Menopause, which is defined as the cessation of menses for at least 1 year, begins at an average age of 50 to 51 years. A direct link between menopause and depression has not been substantiated. In fact, epidemiologic studies suggest that the risk of depression decreases in women after age 50. A large 5-year longitudinal prospective study of women between the ages of 45 and 55 years examined the effect of menopause on depression.The study, which controlled for prior depression, menopausal symptoms, and concurrent hormonal treatment, showed that the onset of natural menopause was not associated with an increased risk of depression.
Perimenopause, which typically occurs between the ages of 45 to 50 years, is the transition time between premenopause (the period when women normally have menstrual cycles) and menopause. Several studies and community surveys have reported a peak in the prevalence of MD during perimenopause. For example, Ballinger et al. reported a significant increase in psychiatric morbidity among perimenopausal women ages 45 to 49 years. Similarly, in a longitudinal study, Avis et al.
reported that women who experienced increased menopausal symptoms during a prolonged perimenopausal period (at least 27 months) had a moderately increased risk of developing transitory depression. More recent evidence, based on international Epidemiologic Catchment Area data, also suggested a peak in the onset of depressive illness during the perimenopausal years. Affective changes at the time of menopause may be secondary to the occurrence of vasomotor or other physical symptoms, rather than menopausal status itself.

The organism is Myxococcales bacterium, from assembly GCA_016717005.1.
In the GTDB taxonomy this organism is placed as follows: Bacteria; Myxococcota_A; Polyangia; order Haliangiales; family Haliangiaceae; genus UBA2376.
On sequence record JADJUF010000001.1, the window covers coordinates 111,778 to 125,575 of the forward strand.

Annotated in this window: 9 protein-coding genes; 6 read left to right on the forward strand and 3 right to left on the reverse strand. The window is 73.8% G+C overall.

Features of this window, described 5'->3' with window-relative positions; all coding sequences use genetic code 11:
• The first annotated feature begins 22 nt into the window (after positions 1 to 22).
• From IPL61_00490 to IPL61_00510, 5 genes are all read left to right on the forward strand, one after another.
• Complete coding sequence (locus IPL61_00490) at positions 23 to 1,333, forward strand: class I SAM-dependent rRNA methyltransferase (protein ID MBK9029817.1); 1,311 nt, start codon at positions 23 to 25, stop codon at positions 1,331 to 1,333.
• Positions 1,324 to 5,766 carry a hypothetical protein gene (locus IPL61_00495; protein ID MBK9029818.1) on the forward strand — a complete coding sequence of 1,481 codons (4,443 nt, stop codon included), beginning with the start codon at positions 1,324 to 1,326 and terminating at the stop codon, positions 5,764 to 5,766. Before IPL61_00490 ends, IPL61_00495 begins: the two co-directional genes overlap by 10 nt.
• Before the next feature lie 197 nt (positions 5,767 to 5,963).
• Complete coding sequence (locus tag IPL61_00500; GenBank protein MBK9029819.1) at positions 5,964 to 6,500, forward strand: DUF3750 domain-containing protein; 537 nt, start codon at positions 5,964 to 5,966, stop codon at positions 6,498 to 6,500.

Environmental events and developmental life stressors, such as changes in family structure, caring for an elderly parent, having children leave or return home, involvement in outside work in addition to running a household, and reappraisal of one’s future role, also have been shown to affect mental health during this life stage.
These psychosocial factors may contribute more to such common menopausal symptoms as fatigue, anxiety, and sadness than the physiologic changes of menopause.[55,57] Women with a previous history of PPD, premenstrual syndrome, or prior depressive episodes are at increased risk for developing a depressive illness at menopause. In a longitudinal study by Avis et al., prior depression was the variable most predictive of subsequent depression in postmenopausal women.